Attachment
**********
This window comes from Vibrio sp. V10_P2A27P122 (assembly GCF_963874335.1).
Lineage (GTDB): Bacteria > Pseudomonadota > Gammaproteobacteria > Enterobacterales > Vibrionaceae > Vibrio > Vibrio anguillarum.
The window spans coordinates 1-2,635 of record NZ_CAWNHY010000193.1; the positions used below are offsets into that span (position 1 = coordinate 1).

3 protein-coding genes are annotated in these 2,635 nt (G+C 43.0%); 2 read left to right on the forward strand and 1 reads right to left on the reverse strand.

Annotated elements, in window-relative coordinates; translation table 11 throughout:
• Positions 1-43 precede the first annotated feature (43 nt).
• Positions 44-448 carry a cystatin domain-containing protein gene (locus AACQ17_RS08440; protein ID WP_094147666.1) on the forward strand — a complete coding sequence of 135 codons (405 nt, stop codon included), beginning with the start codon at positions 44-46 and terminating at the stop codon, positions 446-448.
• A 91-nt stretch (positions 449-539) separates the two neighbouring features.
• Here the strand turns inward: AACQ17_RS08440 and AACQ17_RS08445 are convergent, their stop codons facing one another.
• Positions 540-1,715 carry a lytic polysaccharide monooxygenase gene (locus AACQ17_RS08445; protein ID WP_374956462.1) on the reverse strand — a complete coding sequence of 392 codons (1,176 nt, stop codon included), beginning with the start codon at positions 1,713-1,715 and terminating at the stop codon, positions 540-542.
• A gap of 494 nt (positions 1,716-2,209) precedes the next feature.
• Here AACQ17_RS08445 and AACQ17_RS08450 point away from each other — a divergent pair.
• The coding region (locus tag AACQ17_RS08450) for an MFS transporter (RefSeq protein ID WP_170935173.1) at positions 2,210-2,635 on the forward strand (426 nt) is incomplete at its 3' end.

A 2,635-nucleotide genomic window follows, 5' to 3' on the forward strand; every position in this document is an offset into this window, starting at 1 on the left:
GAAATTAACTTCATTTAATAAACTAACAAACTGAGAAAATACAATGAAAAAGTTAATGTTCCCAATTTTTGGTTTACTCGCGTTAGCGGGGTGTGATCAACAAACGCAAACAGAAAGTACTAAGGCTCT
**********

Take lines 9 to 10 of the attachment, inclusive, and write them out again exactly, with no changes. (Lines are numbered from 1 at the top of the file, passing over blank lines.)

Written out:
• Here the strand turns inward: AACQ17_RS08440 and AACQ17_RS08445 are convergent, their stop codons facing one another.
• Positions 540-1,715 carry a lytic polysaccharide monooxygenase gene (locus AACQ17_RS08445; protein ID WP_374956462.1) on the reverse strand — a complete coding sequence of 392 codons (1,176 nt, stop codon included), beginning with the start codon at positions 1,713-1,715 and terminating at the stop codon, positions 540-542.